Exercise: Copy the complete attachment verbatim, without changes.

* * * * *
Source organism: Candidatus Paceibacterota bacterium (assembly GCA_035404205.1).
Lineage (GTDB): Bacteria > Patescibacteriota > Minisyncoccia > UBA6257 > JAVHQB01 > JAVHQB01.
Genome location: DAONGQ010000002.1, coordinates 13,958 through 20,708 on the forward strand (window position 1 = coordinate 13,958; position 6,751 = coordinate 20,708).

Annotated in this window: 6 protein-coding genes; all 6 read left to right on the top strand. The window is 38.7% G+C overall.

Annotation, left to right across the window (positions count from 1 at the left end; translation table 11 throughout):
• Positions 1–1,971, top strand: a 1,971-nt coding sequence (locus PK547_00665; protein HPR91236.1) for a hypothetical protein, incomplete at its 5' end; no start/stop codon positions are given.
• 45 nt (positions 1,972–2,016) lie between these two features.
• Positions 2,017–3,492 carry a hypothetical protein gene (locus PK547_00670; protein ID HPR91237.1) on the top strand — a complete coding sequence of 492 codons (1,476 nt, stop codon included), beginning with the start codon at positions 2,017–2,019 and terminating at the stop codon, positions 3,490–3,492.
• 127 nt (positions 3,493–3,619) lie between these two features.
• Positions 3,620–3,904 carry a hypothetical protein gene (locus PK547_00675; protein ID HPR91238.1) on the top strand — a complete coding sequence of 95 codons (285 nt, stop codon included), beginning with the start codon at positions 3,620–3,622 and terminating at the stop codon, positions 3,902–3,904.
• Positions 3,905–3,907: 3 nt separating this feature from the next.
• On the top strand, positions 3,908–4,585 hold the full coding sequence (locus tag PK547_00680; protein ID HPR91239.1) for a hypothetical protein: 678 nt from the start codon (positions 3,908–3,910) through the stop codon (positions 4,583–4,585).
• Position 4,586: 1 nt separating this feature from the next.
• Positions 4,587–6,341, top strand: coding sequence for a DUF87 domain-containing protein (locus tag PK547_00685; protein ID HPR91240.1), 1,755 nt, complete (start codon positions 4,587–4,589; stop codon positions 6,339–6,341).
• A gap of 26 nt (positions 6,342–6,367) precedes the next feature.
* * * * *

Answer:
Source organism: Candidatus Paceibacterota bacterium (assembly GCA_035404205.1).
Lineage (GTDB): Bacteria > Patescibacteriota > Minisyncoccia > UBA6257 > JAVHQB01 > JAVHQB01.
Genome location: DAONGQ010000002.1, coordinates 13,958 through 20,708 on the forward strand (window position 1 = coordinate 13,958; position 6,751 = coordinate 20,708).

Annotated in this window: 6 protein-coding genes; all 6 read left to right on the top strand. The window is 38.7% G+C overall.

Annotation, left to right across the window (positions count from 1 at the left end; translation table 11 throughout):
• Positions 1–1,971, top strand: a 1,971-nt coding sequence (locus PK547_00665; protein HPR91236.1) for a hypothetical protein, incomplete at its 5' end; no start/stop codon positions are given.
• 45 nt (positions 1,972–2,016) lie between these two features.
• Positions 2,017–3,492 carry a hypothetical protein gene (locus PK547_00670; protein ID HPR91237.1) on the top strand — a complete coding sequence of 492 codons (1,476 nt, stop codon included), beginning with the start codon at positions 2,017–2,019 and terminating at the stop codon, positions 3,490–3,492.
• 127 nt (positions 3,493–3,619) lie between these two features.
• Positions 3,620–3,904 carry a hypothetical protein gene (locus PK547_00675; protein ID HPR91238.1) on the top strand — a complete coding sequence of 95 codons (285 nt, stop codon included), beginning with the start codon at positions 3,620–3,622 and terminating at the stop codon, positions 3,902–3,904.
• Positions 3,905–3,907: 3 nt separating this feature from the next.
• On the top strand, positions 3,908–4,585 hold the full coding sequence (locus tag PK547_00680; protein ID HPR91239.1) for a hypothetical protein: 678 nt from the start codon (positions 3,908–3,910) through the stop codon (positions 4,583–4,585).
• Position 4,586: 1 nt separating this feature from the next.
• Positions 4,587–6,341, top strand: coding sequence for a DUF87 domain-containing protein (locus tag PK547_00685; protein ID HPR91240.1), 1,755 nt, complete (start codon positions 4,587–4,589; stop codon positions 6,339–6,341).
• A gap of 26 nt (positions 6,342–6,367) precedes the next feature.